Sugary spectacle: CSU Opera presents ‘Hansel and Gretel’

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Story by Spencer Gillard and Lauren Scott

“Truly, it’s a masterpiece of the highest quality… all of it original, new and so authentically German.”

The composer Richard Strauss made that statement after conducting the premier of Engelbert Humperdinck’s Hansel and Gretel, and now more than 120 years later, his words remain true.

The Charles and Reta Ralph Opera Center at Colorado State University announces the opening of its fall opera Hansel and Gretel by Humperdinck, directed by Tiffany Blake, with the CSU Sinfonia Orchestra, conducted by Mariusz Smolij and Adam Torres.

The inspiration

Based on the classic fairy tale from the Brothers Grimm, the opera tells the tale of two children who happen upon a mysterious gingerbread house in the woods and are captured by a witch who wants to eat them. Written early in the composer’s life, Humperdinck’s sister asked if he would set parts of a children’s play about Hansel and Gretel to music, and eventually the full opera came to be. The composer succeeded in telling the simple fairy tale in a musical treatment of remarkable sophistication, with captivating melodies and folk-like appeal. A beautiful version of the well-known story, this production is a wonderful first-time opera experience, especially for families with little ones.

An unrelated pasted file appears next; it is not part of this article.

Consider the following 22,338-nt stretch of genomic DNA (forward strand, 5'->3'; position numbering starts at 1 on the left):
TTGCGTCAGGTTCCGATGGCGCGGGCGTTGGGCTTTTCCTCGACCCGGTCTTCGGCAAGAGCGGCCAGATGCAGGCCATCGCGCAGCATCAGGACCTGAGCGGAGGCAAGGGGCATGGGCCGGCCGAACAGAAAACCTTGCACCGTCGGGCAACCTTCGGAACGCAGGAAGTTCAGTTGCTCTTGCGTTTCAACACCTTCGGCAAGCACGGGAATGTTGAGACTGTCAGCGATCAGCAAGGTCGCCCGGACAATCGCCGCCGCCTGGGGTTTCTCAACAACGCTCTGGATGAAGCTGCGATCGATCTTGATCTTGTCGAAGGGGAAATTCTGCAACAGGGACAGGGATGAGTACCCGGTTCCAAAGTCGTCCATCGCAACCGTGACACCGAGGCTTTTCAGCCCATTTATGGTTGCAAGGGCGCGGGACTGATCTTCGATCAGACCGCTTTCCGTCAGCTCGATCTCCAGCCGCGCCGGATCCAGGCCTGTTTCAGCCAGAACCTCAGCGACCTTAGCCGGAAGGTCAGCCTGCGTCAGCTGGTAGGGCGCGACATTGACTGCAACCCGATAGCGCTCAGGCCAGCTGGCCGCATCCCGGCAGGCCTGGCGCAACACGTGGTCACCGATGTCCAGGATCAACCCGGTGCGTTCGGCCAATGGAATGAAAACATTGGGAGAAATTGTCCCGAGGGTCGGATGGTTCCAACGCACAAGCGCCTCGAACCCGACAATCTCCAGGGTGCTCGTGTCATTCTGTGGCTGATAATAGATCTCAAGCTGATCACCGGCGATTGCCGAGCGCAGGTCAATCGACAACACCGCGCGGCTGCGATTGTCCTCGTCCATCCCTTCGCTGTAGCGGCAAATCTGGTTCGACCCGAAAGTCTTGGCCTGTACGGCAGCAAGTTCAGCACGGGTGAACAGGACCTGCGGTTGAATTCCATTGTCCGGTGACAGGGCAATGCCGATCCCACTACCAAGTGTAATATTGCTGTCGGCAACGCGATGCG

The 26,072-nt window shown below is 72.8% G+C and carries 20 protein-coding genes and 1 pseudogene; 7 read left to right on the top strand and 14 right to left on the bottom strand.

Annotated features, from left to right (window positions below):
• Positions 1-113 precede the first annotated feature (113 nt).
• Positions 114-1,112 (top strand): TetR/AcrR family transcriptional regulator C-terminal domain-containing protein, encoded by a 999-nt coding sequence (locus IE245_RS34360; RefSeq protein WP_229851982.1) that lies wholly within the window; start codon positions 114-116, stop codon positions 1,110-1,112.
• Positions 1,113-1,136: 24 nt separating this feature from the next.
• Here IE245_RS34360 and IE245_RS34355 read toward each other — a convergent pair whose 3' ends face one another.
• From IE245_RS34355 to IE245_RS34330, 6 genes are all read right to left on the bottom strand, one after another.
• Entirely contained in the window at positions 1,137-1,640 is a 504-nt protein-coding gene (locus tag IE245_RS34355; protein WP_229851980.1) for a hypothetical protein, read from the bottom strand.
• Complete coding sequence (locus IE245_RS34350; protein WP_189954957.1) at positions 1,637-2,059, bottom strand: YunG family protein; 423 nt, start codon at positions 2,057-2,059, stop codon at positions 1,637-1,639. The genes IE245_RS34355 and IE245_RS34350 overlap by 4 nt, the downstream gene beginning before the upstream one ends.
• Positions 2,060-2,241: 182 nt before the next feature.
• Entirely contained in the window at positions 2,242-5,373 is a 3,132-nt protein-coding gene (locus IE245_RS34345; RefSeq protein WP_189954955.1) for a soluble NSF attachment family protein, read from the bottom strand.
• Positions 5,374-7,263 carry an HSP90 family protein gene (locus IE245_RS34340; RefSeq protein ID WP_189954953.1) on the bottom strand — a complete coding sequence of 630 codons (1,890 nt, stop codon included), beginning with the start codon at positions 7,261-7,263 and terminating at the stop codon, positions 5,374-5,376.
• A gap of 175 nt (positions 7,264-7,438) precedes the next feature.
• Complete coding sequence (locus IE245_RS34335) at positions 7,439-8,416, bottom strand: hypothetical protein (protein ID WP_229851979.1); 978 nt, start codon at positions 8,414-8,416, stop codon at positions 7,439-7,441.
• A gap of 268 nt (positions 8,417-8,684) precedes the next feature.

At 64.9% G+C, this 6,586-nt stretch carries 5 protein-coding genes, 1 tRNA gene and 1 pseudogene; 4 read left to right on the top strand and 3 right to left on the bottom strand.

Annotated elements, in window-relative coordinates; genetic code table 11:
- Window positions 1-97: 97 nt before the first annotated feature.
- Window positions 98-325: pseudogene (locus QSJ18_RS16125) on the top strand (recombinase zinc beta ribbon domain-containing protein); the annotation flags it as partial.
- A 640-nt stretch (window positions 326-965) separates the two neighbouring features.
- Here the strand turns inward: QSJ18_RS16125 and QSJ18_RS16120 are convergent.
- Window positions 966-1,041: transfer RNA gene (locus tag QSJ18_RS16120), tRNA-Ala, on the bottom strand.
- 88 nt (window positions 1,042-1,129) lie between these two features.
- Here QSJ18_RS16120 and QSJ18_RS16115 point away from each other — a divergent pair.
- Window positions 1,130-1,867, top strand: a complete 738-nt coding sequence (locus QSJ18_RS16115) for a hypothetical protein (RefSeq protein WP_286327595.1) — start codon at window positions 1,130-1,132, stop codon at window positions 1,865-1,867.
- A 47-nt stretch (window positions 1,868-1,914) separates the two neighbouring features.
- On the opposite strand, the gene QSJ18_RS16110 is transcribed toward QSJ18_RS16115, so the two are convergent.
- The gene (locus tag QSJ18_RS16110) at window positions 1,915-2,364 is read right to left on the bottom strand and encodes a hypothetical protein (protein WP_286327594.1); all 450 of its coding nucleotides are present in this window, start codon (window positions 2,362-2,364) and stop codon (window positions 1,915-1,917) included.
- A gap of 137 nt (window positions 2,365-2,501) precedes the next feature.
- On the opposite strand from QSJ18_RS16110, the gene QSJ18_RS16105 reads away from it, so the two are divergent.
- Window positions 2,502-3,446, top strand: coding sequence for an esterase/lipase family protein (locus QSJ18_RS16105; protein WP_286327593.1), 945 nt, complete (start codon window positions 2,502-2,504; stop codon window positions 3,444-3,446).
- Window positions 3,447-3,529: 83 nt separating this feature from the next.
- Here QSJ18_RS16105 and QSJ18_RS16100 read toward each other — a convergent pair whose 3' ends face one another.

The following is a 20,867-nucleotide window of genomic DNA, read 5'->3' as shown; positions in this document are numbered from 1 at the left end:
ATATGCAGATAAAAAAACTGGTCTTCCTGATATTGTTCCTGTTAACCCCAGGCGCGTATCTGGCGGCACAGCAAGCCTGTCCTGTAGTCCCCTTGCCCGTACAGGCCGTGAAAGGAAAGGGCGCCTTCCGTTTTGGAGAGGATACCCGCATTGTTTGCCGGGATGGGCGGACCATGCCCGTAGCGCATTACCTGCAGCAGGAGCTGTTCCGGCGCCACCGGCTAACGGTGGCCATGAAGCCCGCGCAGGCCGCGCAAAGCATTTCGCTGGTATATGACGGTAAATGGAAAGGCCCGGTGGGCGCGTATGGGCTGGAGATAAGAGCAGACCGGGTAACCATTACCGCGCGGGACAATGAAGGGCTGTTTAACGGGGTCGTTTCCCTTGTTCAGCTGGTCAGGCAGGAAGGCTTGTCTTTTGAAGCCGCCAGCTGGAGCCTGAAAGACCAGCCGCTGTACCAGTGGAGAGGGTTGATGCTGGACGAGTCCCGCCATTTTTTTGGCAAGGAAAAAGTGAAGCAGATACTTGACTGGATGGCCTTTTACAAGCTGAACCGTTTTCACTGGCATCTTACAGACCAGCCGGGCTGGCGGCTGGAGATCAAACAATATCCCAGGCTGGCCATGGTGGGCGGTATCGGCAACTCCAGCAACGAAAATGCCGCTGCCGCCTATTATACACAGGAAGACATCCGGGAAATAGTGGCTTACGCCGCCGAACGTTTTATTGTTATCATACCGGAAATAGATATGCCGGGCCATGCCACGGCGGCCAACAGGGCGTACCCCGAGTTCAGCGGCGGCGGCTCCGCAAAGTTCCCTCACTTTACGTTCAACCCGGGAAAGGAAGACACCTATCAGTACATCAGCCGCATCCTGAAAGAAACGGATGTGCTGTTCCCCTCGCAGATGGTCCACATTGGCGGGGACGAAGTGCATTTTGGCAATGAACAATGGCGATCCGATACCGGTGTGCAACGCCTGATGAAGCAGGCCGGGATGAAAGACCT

For Blake, the production is not just about the music, but also emphasizes the “visual spectacle.”

“I’m trying to have fun with it as much as possible and create something enchanting,” he said.

“Most of our audience has a strong familiarity with the story and its relatable characters,” Blake added. This familiarity allowed the director to shift the focus from simply telling the story to embellishing it into a world she describes as “fanciful and whimsical.”

“[Hansel and Gretel] is different from what you think opera is,” said sophomore Emma Genell, who plays Hansel. “Dr. Blake creates a clear vision [of a] crazy, magical world.”

‘Light and free’

“The tone and style of Humperdinck’s music is light and free, which enhanced and focused the direction of the production,” Blake said.

And even though the story involves runaway children and an evil witch, that isn’t what the production team wanted to accentuate.

“It’s supposed to be light-hearted, not serious or scary,” said Blake.

From an actual edible gingerbread house to woodland creatures dressed in full Victorian garb that could only belong at a “fancy party,” CSU’s take on Hansel and Gretel is as much about seeing as it is hearing.

“[The costumes are] extremely loud and outlandish,” said costume designer Maile Speetjens, adding that they’re “alluring with bright, aggressive colors,” with the Witch getting her own special “splash of craziness.”

“We did go sort of ‘candy-crazy’ with the whole design,” Blake concedes with a laugh.

Hansel and Gretel will be showing on Nov. 6, 13 and 14 at 7:30 p.m., and Sunday, Nov. 8, at 2 p.m. in Griffin Concert Hall; tickets are available at